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How should one address a person or a group of people, for example, in a email conversation at the start of a sentence?

  • Please somebody do something very simple if some simple condition.
  • Somebody please do something very simple if some simple condition

For example, something like "Please managers forward this request to your people if you believe they could give helpful feedback." Or "Managers please feel free to forward this request to your people if you believe they could give helpful feedback." What would be correct if both are incorrect?

Should any punctuation marks be applied?

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While it's grammatically correct to use an explicit subject with the imperative mood (e.g. "Somebody help!", "Nobody move!", "Don't everybody talk at once!", "Don't you dare go in there!"), it's somewhat informal, not very common in professional writing. In professional writing, the best solution is to write:

Managers, please feel free to forward this request to your team if you believe they can give helpful feedback.

with a comma after "managers". Here the word "managers" indicates who the sentence is addressed to (compare "Hi, <person's name>, how are you?"), but the bulk of the sentence uses an implicit "you" (as is normal in the imperative mood).

  • I am accepting your answer. It has well lightened my understanding of some peculiarities. Nevertheless in real conversation I used the following working: "If you are a manager, please feel free to forward this request to your team members if you believe they could give helpful feedback". It seems to me correct and less imperative. – moudrick Feb 28 '13 at 9:54
  • @moudrick: I think "If you are a manager" is perfect. :-) – ruakh Feb 28 '13 at 15:48
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In the context of an email, especially a work-related email, neither expression sounds all that natural. Both expressions sound quite desperate, if not overly-urgent. Business English does not usually resort to such desperation unless there is some emergency. Either expression would be much more natural in a TV drama where there is imminent danger.

Your second sentence would sound a bit more appropriate if you added can: Can somebody please do something? But still it would be too dramatic unless there was an emergency.

More natural, Business English-friendly equivalents would be:

-I hope that someone can help me

-If anyone has any suggestions, please contact me

-If you have any ideas, please let me know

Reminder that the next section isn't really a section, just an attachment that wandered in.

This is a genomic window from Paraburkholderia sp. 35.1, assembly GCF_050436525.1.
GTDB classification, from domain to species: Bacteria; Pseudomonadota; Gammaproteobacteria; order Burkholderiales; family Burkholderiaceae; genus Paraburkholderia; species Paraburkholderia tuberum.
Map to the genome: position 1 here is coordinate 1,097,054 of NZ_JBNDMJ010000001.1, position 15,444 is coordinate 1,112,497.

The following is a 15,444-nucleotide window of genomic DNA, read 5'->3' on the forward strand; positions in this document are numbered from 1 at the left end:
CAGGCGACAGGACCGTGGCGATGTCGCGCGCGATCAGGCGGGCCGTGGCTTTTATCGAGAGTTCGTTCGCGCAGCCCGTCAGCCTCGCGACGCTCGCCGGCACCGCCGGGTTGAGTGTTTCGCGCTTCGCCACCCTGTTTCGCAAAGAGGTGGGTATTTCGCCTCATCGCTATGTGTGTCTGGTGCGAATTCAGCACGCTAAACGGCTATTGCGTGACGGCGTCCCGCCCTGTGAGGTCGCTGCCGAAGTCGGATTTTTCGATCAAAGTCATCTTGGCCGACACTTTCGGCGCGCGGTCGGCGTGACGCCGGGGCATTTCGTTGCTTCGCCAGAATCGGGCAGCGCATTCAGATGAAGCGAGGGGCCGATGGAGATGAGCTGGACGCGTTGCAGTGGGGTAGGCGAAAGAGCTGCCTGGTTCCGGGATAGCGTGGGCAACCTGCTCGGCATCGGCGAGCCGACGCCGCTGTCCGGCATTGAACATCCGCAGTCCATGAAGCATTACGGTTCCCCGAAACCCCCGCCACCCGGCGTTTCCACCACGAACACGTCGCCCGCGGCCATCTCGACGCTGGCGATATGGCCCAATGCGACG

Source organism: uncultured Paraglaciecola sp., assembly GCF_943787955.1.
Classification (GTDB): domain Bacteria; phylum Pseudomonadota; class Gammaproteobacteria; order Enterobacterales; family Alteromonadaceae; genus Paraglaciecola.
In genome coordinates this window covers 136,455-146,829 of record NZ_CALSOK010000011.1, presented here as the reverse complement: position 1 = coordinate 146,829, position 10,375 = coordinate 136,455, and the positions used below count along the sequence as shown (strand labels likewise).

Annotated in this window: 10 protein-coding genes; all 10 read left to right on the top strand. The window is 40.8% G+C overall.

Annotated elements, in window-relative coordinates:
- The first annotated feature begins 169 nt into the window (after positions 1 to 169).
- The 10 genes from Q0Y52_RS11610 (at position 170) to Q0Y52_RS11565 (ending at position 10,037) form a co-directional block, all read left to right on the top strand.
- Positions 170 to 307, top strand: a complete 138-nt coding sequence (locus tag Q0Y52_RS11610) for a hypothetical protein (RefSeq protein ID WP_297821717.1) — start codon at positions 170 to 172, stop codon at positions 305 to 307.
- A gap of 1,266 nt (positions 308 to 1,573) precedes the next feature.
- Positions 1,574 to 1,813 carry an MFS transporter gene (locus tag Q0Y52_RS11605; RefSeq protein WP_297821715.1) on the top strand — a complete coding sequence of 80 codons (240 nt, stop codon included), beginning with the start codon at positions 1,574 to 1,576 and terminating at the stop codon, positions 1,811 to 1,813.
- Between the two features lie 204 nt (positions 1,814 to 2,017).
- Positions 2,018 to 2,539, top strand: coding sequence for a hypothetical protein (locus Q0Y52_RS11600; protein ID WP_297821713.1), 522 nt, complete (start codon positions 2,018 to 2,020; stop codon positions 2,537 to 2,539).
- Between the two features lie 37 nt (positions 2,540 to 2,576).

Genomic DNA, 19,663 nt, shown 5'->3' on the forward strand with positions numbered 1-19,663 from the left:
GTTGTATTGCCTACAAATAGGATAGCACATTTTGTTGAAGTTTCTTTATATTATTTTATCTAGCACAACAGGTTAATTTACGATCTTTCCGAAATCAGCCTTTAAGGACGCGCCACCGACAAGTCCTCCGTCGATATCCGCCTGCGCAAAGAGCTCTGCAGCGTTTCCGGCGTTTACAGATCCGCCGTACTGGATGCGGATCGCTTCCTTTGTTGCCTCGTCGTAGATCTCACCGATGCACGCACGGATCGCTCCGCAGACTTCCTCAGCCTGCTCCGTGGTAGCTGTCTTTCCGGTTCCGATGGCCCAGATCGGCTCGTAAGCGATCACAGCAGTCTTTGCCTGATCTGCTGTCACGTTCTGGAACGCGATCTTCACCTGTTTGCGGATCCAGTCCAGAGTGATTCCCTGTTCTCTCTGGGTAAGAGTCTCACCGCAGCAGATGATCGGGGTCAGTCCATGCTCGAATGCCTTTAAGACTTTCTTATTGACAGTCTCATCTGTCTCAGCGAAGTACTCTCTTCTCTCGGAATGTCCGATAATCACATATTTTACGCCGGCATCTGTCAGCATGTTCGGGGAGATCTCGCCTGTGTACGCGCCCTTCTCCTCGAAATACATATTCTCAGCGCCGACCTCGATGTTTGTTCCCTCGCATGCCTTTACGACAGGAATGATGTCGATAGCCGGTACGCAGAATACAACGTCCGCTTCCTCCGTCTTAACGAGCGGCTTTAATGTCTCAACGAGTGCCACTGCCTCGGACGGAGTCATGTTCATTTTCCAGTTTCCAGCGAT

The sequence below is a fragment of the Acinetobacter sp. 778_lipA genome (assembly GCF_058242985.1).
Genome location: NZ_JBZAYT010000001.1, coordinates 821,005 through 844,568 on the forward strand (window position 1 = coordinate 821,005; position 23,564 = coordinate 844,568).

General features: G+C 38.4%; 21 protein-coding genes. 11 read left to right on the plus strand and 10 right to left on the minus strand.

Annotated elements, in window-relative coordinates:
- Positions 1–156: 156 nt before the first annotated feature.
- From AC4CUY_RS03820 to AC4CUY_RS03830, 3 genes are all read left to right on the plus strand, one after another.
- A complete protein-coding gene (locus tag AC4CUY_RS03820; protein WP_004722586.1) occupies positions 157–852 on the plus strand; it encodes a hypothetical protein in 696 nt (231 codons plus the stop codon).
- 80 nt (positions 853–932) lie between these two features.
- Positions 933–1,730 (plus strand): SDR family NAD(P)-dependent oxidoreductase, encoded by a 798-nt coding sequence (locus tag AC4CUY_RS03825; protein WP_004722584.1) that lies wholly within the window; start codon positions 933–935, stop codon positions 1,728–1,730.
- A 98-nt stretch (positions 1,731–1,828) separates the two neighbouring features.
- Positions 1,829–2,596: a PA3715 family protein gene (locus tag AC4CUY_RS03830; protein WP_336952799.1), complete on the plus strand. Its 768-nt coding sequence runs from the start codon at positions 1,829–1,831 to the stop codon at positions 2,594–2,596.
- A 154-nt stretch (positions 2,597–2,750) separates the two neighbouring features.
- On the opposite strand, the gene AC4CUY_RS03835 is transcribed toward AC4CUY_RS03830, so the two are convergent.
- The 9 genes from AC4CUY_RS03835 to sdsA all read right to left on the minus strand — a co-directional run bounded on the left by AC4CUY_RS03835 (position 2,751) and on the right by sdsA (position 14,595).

-Please let me know your thoughts

-I would be grateful for any suggestions (about next steps)

-I am eager to hear any advice you might have.

  • 1
    Thank you for reply. Nevertheless it seems not suitable for me. I mean that there is a condition when the person I am addressing to is asked to do something. Let me edit the question. – moudrick Feb 27 '13 at 15:21
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Either should be OK, but the emphasis is different. It depends on whether you are focusing on "please" (a favor), or "somebody" (a person). That should be directly before "do".

Punctuation is not needed, other than possibly for emphasis.

Also "if some simple condition" is an incomplete phrase as there is no verb. Should be something like

...if some simple condition exists.

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In email there is no tone of voice so things can often get misunderstood if they are vague. These two structures imply slightly different things to me. The one you listed second is the more common and would probably be the most likely to be taken at face value. The other is often used to express exasperation or despair.

For example, if I received the following

Somebody please make coffee if we run out during the meeting with this client

I would probably just assume that the sender wanted to make sure we didn't run out of coffee.

However, if I received this:

Please somebody make coffee if we run out during the meeting with this client

I might interpret it as either the client is very picky or that there had been issues in the past where people didn't make more coffee and the sender was irritated by it

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